manage to participate in microfinance institutions are compared with those who never have. The article shows that the ultra poor who participate in MFIs are better off than those who never participated, and that they also borrow more from informal sources. The intensity of microcredit borrowing
is lower among the very poor who participate in MFIs compared to MFI participants coming from other poverty groups.Given that reaching the very poor remains an important challenge for the global microfinance industry, a better understanding of the overall financial market participation
of the very poor is important for guiding policy and practice.
Reputation as Insurance? Extending the Range of Financial Services for the Poor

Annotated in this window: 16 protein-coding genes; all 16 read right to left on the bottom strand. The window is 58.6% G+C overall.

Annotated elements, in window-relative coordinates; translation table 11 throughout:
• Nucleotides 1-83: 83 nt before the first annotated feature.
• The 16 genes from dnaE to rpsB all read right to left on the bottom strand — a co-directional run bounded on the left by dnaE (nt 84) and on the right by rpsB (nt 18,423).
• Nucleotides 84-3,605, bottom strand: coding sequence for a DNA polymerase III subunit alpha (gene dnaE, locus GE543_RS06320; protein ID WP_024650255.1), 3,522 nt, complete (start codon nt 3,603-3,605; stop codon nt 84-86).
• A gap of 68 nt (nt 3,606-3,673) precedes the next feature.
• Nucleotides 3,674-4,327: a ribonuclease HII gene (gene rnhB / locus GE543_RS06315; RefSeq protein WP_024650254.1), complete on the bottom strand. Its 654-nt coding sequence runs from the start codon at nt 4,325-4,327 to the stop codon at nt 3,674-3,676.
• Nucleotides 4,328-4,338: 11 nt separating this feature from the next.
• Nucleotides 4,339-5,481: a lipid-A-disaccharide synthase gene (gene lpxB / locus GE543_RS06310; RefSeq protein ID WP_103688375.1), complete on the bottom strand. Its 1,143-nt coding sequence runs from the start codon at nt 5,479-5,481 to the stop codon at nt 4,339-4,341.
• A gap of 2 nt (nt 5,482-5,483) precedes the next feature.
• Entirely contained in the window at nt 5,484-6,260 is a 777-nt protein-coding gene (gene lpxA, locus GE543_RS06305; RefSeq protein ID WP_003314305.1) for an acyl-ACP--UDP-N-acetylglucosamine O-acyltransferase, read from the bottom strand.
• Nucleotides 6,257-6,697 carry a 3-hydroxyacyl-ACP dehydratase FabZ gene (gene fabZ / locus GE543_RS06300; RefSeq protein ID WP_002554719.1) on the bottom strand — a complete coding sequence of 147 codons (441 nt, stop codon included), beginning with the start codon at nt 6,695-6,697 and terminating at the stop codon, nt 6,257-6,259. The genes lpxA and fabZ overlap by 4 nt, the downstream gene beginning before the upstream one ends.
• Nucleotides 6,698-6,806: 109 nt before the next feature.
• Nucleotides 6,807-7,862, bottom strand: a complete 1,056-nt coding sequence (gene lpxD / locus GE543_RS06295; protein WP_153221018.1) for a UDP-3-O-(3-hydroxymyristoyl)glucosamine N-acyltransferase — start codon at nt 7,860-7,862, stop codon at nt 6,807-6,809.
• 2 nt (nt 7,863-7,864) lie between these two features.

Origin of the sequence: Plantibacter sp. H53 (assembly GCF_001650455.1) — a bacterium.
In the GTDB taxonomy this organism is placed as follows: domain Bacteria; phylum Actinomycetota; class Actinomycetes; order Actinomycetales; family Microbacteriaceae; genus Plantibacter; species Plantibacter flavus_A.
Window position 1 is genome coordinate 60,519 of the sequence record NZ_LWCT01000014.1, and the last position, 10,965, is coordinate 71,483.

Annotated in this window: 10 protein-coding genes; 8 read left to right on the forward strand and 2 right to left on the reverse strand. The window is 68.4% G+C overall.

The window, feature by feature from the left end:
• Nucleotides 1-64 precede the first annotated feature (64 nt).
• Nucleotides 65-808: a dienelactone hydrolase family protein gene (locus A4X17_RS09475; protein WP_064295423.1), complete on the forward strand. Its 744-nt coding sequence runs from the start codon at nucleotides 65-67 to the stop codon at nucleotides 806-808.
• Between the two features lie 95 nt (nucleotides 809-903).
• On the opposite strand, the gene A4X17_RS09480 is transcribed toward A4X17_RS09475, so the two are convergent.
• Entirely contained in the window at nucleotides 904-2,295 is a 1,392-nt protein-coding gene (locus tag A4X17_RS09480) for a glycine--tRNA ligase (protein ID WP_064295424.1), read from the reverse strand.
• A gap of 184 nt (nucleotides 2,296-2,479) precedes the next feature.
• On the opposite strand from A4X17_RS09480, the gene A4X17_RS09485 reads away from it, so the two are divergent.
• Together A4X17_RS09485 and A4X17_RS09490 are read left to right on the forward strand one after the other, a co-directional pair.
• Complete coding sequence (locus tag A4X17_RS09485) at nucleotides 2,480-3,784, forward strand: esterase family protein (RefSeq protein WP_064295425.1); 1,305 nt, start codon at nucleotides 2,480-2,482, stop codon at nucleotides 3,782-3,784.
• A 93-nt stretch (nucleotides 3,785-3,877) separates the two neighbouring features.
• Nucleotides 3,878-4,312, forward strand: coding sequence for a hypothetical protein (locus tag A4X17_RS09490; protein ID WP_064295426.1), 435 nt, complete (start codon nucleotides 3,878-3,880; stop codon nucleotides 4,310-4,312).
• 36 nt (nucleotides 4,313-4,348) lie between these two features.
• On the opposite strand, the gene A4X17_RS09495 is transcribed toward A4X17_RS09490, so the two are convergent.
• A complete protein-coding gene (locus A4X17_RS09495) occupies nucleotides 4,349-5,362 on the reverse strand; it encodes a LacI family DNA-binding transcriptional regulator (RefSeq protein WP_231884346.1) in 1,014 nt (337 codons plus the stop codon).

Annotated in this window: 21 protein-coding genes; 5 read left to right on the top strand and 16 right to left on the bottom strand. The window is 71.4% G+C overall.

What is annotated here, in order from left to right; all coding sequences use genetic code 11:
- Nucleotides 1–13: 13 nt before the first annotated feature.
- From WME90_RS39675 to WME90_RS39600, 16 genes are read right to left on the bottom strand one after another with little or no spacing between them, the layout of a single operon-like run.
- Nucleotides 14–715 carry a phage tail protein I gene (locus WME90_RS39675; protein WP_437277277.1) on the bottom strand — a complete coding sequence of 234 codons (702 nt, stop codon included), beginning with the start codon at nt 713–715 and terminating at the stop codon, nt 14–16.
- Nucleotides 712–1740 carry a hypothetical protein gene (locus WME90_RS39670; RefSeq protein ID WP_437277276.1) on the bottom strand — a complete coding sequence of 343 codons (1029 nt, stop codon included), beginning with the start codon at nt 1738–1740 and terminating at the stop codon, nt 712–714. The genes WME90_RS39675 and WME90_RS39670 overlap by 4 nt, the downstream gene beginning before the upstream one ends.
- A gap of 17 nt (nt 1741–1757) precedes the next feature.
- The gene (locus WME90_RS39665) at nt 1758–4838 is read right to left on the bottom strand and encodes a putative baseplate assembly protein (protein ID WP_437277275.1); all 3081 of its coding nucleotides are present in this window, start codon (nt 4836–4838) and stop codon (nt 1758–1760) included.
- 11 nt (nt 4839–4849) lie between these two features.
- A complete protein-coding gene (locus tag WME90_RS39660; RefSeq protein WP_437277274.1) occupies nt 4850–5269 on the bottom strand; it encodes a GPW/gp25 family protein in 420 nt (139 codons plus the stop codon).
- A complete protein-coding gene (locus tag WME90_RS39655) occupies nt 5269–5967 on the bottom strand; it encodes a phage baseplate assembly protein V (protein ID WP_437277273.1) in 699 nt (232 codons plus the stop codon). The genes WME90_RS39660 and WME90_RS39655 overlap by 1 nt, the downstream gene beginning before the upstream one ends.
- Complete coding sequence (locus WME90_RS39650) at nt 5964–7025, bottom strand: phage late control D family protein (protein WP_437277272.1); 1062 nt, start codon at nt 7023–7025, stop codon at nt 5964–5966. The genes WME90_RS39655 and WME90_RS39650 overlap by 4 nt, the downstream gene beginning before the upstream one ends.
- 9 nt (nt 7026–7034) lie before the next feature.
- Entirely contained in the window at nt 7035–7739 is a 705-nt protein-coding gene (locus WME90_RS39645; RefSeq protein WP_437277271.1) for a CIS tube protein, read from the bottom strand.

(2003)https://doi.org/10.2139/ssrn.368860 [Citations: 0]
How Effective is a Big Push to the Small? Evidence from a Quasi-Experiment
World Development, Vol. 41 (2013), Iss. P.168https://doi.org/10.1016/j.worlddev.2012.05.021 [Citations: 7]
Cost effectiveness or serving the poor? Factors determining program placement of NGOs in Bangladesh
Nabin, Munirul H.
Economic Modelling, Vol. 69 (2018), Iss. P.281https://doi.org/10.1016/j.econmod.2017.10.001 [Citations: 6]
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